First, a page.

Today is your last chance to vote for a San Mateo for all rather than just a few.


In these times, our society and our city are suffering from problems which we are tragically failing to address. The housing crisis rages on. Our current government, locally, nationally, and to some extent at the state level too, remains unwilling to respond to this crisis in the ways which it is morally imperative for it to do so.

Untold numbers of our neighbors continue to be displaced. The ranks of the homeless have grown to record proportions in our state. The extreme poor huddle in the shadows cast by extreme wealth. Inequality mounts upon inequality. 

Our Latino neighbors, in particular, live in a time when they are under threat nationally and locally. Latinos have been getting pushed out of our communities at disproportionate numbers. Similarly, landlords and immigration authorities have been preying on immigrant populations. Yet Latinos and other immigrant populations live, work, and stand beside us in making our community what it is.

As a result of the staggering inequalities looming over our society, we continue to see big money elect out-of-touch politicians who care most about the interests of a narrow few, to the detriment of us all.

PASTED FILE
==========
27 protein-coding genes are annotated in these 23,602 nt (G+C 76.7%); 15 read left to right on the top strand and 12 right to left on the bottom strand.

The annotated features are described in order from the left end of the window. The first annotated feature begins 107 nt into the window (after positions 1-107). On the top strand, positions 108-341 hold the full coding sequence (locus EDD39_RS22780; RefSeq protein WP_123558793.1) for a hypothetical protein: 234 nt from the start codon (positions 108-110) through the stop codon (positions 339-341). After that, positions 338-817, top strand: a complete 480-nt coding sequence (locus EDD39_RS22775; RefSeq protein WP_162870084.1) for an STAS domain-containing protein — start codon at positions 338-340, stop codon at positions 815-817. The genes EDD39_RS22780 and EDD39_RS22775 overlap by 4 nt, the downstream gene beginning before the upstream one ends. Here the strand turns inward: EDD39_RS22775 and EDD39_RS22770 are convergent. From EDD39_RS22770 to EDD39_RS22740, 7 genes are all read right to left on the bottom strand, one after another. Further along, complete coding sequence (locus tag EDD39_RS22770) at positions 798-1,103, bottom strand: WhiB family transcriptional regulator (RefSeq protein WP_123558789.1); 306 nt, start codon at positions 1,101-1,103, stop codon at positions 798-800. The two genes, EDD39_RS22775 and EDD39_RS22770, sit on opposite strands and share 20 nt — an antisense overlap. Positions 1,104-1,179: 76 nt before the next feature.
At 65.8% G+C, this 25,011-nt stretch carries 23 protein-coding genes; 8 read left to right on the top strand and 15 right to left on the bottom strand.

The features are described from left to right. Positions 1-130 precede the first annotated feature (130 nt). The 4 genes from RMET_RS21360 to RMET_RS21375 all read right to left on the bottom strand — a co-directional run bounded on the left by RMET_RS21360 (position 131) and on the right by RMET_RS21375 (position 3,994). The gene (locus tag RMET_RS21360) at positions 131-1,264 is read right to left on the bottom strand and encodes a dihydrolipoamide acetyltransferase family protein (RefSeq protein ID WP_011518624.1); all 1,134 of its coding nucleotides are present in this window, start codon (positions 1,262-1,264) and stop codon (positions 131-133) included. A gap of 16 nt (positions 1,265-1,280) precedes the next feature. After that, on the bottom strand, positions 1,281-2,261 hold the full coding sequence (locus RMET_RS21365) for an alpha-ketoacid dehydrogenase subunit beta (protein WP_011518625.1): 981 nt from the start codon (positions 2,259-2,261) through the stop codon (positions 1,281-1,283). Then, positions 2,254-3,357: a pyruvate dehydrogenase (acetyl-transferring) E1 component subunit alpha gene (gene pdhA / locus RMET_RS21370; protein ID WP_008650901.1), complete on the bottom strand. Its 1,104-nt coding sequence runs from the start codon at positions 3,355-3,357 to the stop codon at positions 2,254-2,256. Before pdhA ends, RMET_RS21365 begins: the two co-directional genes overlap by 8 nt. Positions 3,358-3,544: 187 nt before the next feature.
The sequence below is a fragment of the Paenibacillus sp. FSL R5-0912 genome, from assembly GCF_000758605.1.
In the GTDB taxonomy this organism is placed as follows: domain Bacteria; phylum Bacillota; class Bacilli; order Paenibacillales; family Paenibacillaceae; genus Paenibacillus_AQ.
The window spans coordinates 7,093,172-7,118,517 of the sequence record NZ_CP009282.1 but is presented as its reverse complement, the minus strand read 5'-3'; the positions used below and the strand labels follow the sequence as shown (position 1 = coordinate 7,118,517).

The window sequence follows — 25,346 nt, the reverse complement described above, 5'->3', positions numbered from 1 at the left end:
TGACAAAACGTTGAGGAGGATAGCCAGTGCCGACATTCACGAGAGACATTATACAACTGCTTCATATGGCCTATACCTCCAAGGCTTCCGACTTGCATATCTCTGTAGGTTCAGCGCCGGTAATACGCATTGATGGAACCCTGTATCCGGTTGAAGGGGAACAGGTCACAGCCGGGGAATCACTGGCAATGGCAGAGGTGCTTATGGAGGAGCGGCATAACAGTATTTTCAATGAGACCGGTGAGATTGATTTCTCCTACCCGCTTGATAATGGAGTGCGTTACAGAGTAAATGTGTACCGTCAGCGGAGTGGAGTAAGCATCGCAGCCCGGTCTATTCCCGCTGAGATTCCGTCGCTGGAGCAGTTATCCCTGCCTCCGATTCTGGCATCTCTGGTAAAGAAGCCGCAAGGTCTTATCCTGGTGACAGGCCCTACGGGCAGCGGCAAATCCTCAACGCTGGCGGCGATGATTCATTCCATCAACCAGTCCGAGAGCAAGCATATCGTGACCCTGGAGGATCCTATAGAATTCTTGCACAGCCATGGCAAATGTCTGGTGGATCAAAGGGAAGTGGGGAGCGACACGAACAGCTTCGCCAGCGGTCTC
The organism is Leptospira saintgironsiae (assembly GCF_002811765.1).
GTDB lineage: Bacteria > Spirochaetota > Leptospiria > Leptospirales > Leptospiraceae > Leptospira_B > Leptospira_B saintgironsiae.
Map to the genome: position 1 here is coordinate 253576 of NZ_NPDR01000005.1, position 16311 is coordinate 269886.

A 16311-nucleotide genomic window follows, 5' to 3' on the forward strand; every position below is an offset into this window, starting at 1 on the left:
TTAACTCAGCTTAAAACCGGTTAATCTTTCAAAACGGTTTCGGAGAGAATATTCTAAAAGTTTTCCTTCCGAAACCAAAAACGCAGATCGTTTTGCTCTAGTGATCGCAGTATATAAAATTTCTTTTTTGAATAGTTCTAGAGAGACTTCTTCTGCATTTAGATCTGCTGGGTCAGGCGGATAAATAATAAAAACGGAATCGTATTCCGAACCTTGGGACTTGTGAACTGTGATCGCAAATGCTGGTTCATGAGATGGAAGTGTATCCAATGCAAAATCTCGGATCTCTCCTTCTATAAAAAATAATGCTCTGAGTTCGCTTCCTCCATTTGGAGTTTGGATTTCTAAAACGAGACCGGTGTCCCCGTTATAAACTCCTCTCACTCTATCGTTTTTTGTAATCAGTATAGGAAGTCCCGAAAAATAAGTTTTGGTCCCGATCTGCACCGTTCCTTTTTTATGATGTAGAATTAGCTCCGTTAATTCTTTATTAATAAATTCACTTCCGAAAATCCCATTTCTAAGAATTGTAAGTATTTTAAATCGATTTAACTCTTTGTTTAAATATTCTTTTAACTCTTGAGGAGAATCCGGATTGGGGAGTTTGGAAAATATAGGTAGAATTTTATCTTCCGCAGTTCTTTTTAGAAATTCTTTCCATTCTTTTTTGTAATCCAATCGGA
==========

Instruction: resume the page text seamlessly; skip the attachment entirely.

In San Mateo, it is clear who the candidates are which the regressive big-money interests prefer. And it is equally clear to us at One San Mateo who are the compassionate and independent candidates who give us some hope of changing the course of this terrible tragedy: Rick Bonilla, Chelsea Bonini, and Charlie Drechsler.

Candidates update campaign contribution totals


With just over a week to go until Election Day, another round of updated campaign contribution forms were submitted in the competitive San Mateo City Council race where seven are seeking three seats.

Nearly $123,216 has gone toward supporting current Planning Commissioner Eric Rodriguez. He has raised $52,748 toward his own campaign, including a $5,000 loan, and spent about $45,327. The California Apartment Association independently spent $20,649.39 to see him elected while the National Association of Realtors spent $49,819, according to forms filed with the city.